Nature Notes: The Common Good

The Elizabeth Morton National Wildlife Refuge in Noyac is famous for its ospreys, wild turkeys, small birds, and chipmunks
At the Elizabeth Morton National Wildlife Refuge in Noyac Durell Godfrey

Down the road a piece from where I live is a wonderful nature Shangri-La overseen by the United States Fish and Wildlife Service, the Elizabeth Morton Wildlife Refuge. It once was a farm and now it is a place known by almost everyone on eastern Long Island and elsewhere for its wildlife and geological uniqueness. 

Its old name, Jessup’s Neck, credits its early owners and the fact that it is a needle-shaped peninsula jutting north out into Peconic Bay, almost reaching Southold on the North Fork, and paralleling a similarly pointed peninsula — Nassau Point — running south from the North Fork to the west. These two-mile-long spits cordon off Little Peconic Bay from Noyac Bay to the east and Great Peconic to the west, all part of the National Peconic Estuary, one of 28 such national estuaries throughout coastal America.

There are no fewer than 562 national wildlife refuges all told. The first, Pelican Island Wildlife Refuge, was established in 1903 during Theodore Roosevelt’s presidency. All told they comprise more than 150 million acres. The South Fork has three, the other two being in Amagansett’s ocean dunes and at Conscience Point on the west side of North Sea Harbor in Southampton Town. 

The Morton refuge is famous for its ospreys, wild turkeys, and small birds and chipmunks, and the latter two thrill visitors who feed them throughout the year with seeds and other natural foodstuffs. Chickadees, nuthatches, titmice, and downy woodpeckers come to outstretched hands to partake of the goodies.

When Ronald Reagan became president in 1981, his interior secretary, James Watt, decided that there were too many of these refuges — they cost too much to care for — and began making plans to sell them to the private sector. For several weeks, Morton Wildlife Refuge was on the chopping block, along with several others. There was a hew and cry from the public and many conservation and land preservation organizations and that idea came to a quick end.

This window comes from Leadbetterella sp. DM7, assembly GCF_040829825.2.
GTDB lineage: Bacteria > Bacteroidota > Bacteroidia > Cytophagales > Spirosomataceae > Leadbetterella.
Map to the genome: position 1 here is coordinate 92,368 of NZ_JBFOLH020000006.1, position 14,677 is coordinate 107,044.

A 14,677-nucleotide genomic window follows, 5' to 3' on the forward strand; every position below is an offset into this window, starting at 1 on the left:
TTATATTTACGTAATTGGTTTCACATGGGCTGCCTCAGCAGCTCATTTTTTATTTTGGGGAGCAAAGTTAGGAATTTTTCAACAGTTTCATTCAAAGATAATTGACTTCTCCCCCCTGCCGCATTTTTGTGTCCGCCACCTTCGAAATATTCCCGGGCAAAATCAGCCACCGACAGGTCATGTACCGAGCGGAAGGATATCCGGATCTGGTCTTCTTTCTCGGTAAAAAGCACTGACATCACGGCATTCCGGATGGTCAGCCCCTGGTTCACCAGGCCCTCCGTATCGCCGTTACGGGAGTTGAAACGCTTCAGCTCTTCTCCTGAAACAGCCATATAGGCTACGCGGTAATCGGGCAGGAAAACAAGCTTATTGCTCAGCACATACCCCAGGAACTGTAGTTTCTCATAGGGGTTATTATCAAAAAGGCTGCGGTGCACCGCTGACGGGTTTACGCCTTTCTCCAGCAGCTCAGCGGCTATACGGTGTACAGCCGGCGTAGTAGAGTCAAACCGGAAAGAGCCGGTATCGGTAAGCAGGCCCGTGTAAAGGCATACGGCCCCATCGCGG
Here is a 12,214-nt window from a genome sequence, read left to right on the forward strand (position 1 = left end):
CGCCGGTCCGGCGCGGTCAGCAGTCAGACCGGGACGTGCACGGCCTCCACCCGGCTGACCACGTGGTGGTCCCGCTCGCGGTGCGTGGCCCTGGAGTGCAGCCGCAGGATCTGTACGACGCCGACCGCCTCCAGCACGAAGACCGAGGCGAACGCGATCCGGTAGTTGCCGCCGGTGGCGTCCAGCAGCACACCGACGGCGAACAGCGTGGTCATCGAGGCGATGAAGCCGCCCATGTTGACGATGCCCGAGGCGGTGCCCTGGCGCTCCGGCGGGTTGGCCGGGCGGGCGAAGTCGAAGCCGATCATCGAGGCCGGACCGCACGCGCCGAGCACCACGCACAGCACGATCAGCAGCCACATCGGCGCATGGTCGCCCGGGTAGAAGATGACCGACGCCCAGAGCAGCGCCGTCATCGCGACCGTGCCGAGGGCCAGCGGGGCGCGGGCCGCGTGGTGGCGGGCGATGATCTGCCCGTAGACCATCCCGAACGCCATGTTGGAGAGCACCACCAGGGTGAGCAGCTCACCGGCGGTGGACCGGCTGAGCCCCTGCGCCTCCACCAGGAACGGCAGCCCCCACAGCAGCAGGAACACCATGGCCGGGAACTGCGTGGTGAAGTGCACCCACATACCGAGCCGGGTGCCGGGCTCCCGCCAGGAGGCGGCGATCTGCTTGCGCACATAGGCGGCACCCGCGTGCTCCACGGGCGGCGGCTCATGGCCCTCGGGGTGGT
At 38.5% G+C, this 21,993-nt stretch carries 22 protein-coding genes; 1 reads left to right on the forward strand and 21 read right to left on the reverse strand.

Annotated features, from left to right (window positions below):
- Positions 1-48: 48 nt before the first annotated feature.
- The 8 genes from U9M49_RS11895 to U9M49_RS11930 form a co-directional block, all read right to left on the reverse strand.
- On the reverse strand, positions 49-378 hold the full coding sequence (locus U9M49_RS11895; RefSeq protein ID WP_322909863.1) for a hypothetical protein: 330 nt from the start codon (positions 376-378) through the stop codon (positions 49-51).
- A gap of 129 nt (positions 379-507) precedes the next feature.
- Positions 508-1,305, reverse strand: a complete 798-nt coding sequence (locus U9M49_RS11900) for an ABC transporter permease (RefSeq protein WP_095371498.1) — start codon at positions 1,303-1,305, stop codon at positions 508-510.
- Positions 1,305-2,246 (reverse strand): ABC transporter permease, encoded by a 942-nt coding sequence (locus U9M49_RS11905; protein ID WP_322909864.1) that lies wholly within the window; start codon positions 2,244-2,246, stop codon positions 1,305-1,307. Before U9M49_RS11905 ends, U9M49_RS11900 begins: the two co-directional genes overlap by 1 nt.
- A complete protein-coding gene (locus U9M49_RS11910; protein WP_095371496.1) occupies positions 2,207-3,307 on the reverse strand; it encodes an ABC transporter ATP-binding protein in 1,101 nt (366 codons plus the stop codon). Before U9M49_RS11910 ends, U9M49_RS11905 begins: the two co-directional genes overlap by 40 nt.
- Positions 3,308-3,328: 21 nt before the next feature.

In the mid-1980s a piece of naturally vegetated land on the west side of North Sea Harbor, the Conscience Point Fish and Wildlife Refuge, was to be traded for a piece of land on Peconic Bay once owned by the president of Standard Oil to accommodate the construction of waterfront condominiums. Local environmentalists, especially Ceal Havemeyer, late wife of a former Southampton Town trustee, discovered that the refuge deeded to the national government was to remain “forever wild” and teamed up with then-Senator Alfonse D’Amato to quash that deal. Today that refuge remains as wild as ever and is home to at least one pair of ospreys, but also has one of Long Island’s largest collection of native prickly pear cactus, Opuntia humifusa.

In the mid-1990s when Bill Clinton was president, a group of Republican congressmen led by Newt Gingrich tried to do away with the Federal Endangered Species Act, ironically enacted during Republican President Richard Nixon’s tenure. Our then-congressman, Michael Forbes, also a Republican, worked with Democrats to stop the move. 

Now, as the late Yogi Berra was reputed to have said, “It seems like déja vu all over again.” There are 129 national monuments throughout the United States and there is a move afoot by President Trump and his secretary of the interior, Ryan Zinke, to eliminate several of them and shave the land areas of others. 

This move is now under fire from several quarters: private citizens, citizen groups, members of Congress, as well as a majority of U.S. governors, are opposing such an unwarranted move and are fighting back.

The Peconic Estuary was mentioned above. There is yet no word from Washington that the Trump administration has plans to do away with any of the national estuaries. The Peconic one would not be here if it weren’t for the efforts of another of our congressmen, George J. Hochbrueckner, a Democrat. He joined forces with another Long Island congressman, the late Norman Lent, a Republican, to push through the act that created it.

However, another local national estuary, the Long Island Sound National Estuary — much bigger than the Peconic Estuary and created before it — is about to receive millions of tons of putrid dredge spoil from the mouths of Connecticut rivers, according to a recent decision by the Army Corps of Engineers. That is the same government agency that gave us the sandbags on Montauk’s downtown ocean beach — the bags that have been exposed by northeasters over and over again. 

Again, our current congressman, Lee Zeldin, and most Long Island state senators and representatives have been working vigorously to prevent that deposition of spoil on the bottom of Long Island Sound north of Fishers Island.

So readers, be on your guard, and get your Republican and Democratic representatives to work together for the environment and the common good whenever possible. 

Larry Penny can be reached via email at